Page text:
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Research provides new insight into why poor diet during pregnancy negatively affects offspring’s long term health.
Poor diet during pregnancy increases offspring’s vulnerability to the effects of aging, new research has shown for the first time.
The research, by scientists from the University of Cambridge, provides important insight into why children born to mothers who consumed an unhealthy diet during pregnancy have an increased risk of type 2 diabetes (a significant contributing factor to heart disease and cancer) later in life.
“What is most exciting about these findings is that we are now starting to really understand how nutrition during the first nine months of life spent in the womb shape our long term health by influencing how the cells in our body age,” said Dr Susan Ozanne, the senior author on the paper and British Heart Foundation Senior Fellow from the Institute of Metabolic Science at the University of Cambridge.
It is well established that environmental factors interact with genes throughout life, affecting the expression of those genes and, consequently, tissue function and disease risk. Diet during critical periods of development, such as during the nine months in the womb, has been cited as one such environmental factor. Epigenetics, which refers to modifications to the DNA that regulate how much of a gene is produced, has been suggested to underlie these effects.
We know this has been done before,1 you can even take quizzes to see how “natural” you are,2 but we thought it would be fun to ask our readers some ways to tell that you are a natural parent.3 Below are some of their responses.4
Top 10 Ways to Know You Are a Natural Parent
- Contrary to popular belief, you do not think that McDonald’s is a place for eating or that Wal-mart is a place for shopping.
- Breastmilk is used as the first line of defense for many maladies: earache, eye infection, cold, etc.
- Not a single processed “nugget” item can be found in your freezer.
- Your mother-in-law offers to buy your little one a crib – and you decline – for the umpteenth time (note: your baby is now approaching the two year mark).
- You have no idea what is on the baby aisle at your local store, since you rarely (if ever) had to visit it.
Food safety, family planning, cancer research, and low-income housing—now add the Special Olympics to the long list of organizations and federal programs targeted for major funding cuts by congressional Republicans.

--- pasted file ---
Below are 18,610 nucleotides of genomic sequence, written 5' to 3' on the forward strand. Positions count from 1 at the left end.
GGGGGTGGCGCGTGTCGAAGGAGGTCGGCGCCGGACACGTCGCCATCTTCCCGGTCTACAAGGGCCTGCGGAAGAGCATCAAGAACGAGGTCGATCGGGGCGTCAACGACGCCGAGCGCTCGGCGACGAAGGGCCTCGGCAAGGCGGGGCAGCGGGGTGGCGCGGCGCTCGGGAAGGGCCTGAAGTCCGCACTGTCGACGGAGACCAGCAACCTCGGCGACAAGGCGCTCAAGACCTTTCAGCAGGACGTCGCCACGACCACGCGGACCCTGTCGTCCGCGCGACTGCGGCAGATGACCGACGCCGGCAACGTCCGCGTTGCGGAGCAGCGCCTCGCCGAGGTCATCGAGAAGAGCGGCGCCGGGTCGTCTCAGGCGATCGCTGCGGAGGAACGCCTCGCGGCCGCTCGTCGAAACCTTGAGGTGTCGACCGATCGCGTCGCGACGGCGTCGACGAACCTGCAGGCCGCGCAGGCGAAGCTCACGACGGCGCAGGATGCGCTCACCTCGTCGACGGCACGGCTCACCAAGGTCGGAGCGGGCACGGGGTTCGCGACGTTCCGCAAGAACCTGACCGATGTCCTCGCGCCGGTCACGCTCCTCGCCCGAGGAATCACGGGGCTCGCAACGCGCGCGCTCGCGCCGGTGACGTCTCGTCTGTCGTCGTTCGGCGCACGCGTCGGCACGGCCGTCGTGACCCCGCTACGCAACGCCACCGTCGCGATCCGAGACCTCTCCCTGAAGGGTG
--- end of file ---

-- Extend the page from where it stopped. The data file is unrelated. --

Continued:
The House GOP’s budget, which passed last month, takes a hatchet to programs for disabled kids and Special Olympics athletes. The proposed cuts could force the closure of at least one Special Olympics program, which is funded through the Department of Education. Dubbed Project UNIFY, the program serves more than 750,000 students in 43 states and draws from techniques used in Special Olympics training for activities in public schools.
The program includes sports teams that pair disabled athletes with nondisabled athletes; developmental activities for young children with disabilities; and anti-discrimination programs to combat bullying in schools. Special Olympics president and CEO Tim Shriver has said the program is at the forefront of a national movement to fight bias against the disabled and, in a recent interview on MSNBC, he denounced the GOP cuts: “It wasn’t a haircut—it was a guillotine job for the programs for health and education for children with special needs.”
Lucien and I have been working on what I like to think of as meditation for the pre-school set. When he starts getting anxious or upset about something–say, the fact that he’d really prefer NOT to wear his mittens–I ask him to take a deep breath. Or five. I get down to his level on the floor, make eye contact, and together we breathe.
What’s amazing to me? It actually works.
The other day we were heading out for a Saturday of family snowshoeing. Lucien insisted on wearing his top hat–a leftover from Halloween. Great for dress up, but not for the mountain. We insisted he wear a nice warm hat instead. Cue the very dramatic, very heartfelt tears.
“Lucien,” I said. “What do you do when you feel anxious or upset?”
No answer. “Breathe, remember?” I got down on the floor and started counting.
Before I could get to five he walked into the living room and came back with his warm hat on, all smiles.
5. Inhabitots: Lady Gaga Sues Over Baby Gaga Breast Milk Ice Cream
Baby Gaga breast milk ice cream is back on sale after being cleared by the UK health officials whobanned it last week, but trouble for the controversial flavor continues. Now, Lady Gaga is threatening to sue over the breast milk ice cream flavor, which in addition to stealing her name, is served by a Lady Gaga impersonator to complete the culinary experience. Lady Gaga’s attorney has already sent a cease and desist letter to the Icecreamists regarding the Baby Gaga name and calls the breast milk ice cream “deliberately provocative and, to many people, nausea-inducing.” Sounds like the often provocative and shocking popstar wants to be the only one creating wacky stunts tied to her namesake, and we bet she won’t make headlines by trying any breast milk foods soon.